Circulation in the tank is accomplished with the Ecotech Marine mp60w. It’s a great pump and the nutrient export mode helps move un-eaten food and waste up and out the overflow. Since I keep the fish only salinity at 1.019 SG, I opt not to keep any invertebrates. If a parasite arises, I like to be able to quickly move to treatment with hypo-salinity or copper if needed. I also use several antiseptics in the event one of the fish gets injured, which would harm invertebrate life. Since the tank does not have a cleanup crew, it gets weekly water changes and the sand bed is vacuumed, removing debris a cleanup crew would consume.
This tank is filtered by a 60 gallon sump, which houses a GFO reactor, carbon reactor, bio-pellet reactor, cupri-sorb reactor and Skimz skimmer. Since the tank’s been treated with copper in the past, I always run cupri-sorb which removes copper leaching from the sand and rock. I also supplement this tank with Continuum Aquatics Micro Bacter M and micro clean. Like I said, without a clean up crew extra precautions need taken to keep the tank clean. Lighting is accomplished with three Ecotech marine radions, two generation 2’s and one generation 3.
This tank is home to an imperator angelfish, one Acanthurus fowleri, a deep-water kiri triggerfish, joculator dwarf angelfish, hi-fin Coradion butterflyfish, Muelleri Butterflyfish, photon black percula clownfish pair, snowflake percula clownfish pair and aiptasia eating filefish.
I use a mix of live rock and artificial décor in this tank. The reefs around Palau are full of wrecks from World War II, including many Japanese fighter planes. I sought to recreate that, and found Deep Blue Professionals’ line of replica aquarium ornaments to be quite realistic in appearance, especially after a few months in the tank. The helicopter in the tank is more of homage to my other hobby, RC helicopters and drones.
Fish only tank 2: 100 gallons
My second fish only tank is a 100 gallon cube. I literally bought this tank because I love the cube shape. I use it as a place to both prepare new fish for captive life post quarantine, and keep fish that get bullied in the main tank. It runs off the same central system as the other fish only, which assures that water quality is the exact same, in the event I need to move fish either way. Lighting over this tank is accomplished with one Ecotech XR15w. Since fish entering this tank are often moving there from QT, lights are traditionally kept dim; so only one light is needed. Circulation is provided by the Ecotech vortech mp40w, a great pump that does a wonderful job in any tank 150 gallons or less.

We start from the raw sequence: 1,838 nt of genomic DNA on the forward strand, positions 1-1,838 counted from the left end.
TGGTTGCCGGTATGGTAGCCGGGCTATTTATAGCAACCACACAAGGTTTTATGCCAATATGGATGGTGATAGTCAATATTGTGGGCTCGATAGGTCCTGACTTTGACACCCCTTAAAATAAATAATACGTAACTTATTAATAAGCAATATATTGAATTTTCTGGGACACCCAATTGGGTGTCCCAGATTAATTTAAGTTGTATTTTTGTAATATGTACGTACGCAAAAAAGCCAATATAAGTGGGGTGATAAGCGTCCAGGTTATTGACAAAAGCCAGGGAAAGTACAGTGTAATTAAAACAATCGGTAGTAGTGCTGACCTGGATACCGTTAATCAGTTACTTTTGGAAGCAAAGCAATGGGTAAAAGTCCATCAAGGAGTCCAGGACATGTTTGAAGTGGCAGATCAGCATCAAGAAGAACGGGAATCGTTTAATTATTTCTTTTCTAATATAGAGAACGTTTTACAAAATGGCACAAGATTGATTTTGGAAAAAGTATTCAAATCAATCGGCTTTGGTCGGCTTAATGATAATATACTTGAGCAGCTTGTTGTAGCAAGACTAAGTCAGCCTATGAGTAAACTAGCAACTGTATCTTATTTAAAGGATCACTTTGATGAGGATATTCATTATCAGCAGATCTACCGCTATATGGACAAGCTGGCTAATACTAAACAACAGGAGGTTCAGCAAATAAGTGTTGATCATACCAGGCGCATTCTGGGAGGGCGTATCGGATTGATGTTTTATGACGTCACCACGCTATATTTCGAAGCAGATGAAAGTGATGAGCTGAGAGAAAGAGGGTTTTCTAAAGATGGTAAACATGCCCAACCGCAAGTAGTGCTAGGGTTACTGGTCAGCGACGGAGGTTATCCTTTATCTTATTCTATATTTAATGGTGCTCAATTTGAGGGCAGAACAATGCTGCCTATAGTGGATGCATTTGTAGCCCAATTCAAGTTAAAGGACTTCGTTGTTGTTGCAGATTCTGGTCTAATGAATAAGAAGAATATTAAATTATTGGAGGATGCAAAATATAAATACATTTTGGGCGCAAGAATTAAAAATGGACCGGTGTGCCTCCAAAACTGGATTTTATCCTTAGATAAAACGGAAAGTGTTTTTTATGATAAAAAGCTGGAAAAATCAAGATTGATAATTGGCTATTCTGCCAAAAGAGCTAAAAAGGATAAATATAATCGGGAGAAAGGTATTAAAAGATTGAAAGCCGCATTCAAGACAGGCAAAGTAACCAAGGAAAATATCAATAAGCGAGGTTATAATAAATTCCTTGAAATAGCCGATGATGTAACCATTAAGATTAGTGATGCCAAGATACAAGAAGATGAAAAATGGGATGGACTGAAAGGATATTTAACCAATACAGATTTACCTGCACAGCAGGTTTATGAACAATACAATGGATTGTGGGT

Right now the tank is home to a female crosshatch triggerfish, Africanus angelfish (west African angelfish), chevron tang, a platinum percale clownfish pair and a single gladiator clownfish.
As I mentioned before, Neptune apex controllers control both tanks, and both systems are monitored with Seneye reef on a web server. So that I can control and keep an eye on my tanks at all times, each tank is outfitted with a Dropcam Pro HD, a great tool I recommend for any serious aquarist.
PH in the reef is kept slightly above or below 8.2 (depending on time of day) and in the fish only system is hovers right around 8.15 give or take. Temperature is kept at 77.5 in the reef, and 78.9 in the fish only systems. My reef tank is kept at natural seawater conditions, with a salinity of 1.026 SG, calcium of 440 ppm, alkalinity of 7.5 dKH and a magnesium level of 1280 ppm. Nitrate and phosphate in both my fish only tanks and reef are usually undetectable.
I am in the process of designing a 500-gallon tank that will replace my 220, and the 220 will then replace my 100-gallon cube. The 100-gallon cube will then serve as an additional QT tank. 220 gallons seemed like a lot of water when I bought the tank, but as several of my fish reach into adulthood, it’s clear they will need more swimming room. The design I am focusing on is a drop off tank, allowing for the re-creation of a sandy reef crest, falling off to a rocky deep-water drop off.
What I’ve learned:
Fish health and coral health are often at odds with one another. Corals simply cannot withstand conditions that cure many common fish borne parasites. Advertised “reef safe” remedies rarely work. Even with vigorous QT procedures, I’ve had parasitic breakouts that needed treatment. Having a system that is easy to work in, when keeping marine fish, is vital. Often, to properly treat a parasitic outbreak, fish have to receive daily freshwater dips. Being able to quickly remove décor so that fish can be netted moved to hospital or dipped, is a lifesaver.
Many aquarists don’t favor acrylic. I actually do. It has drawbacks, with the major one being scratches. Being very gentle when working on the tank easily prevents this, and most scratches can be removed via a repair kit. If you opt for an acrylic tank, make sure décor can easily be removed, along with aquatic life. Most reliable scratch removal kits require that the area to be buffed is dry. Having additional systems were fish could be moved during this process is helpful. The material makes up for this by being far lighter than glass and much clearer.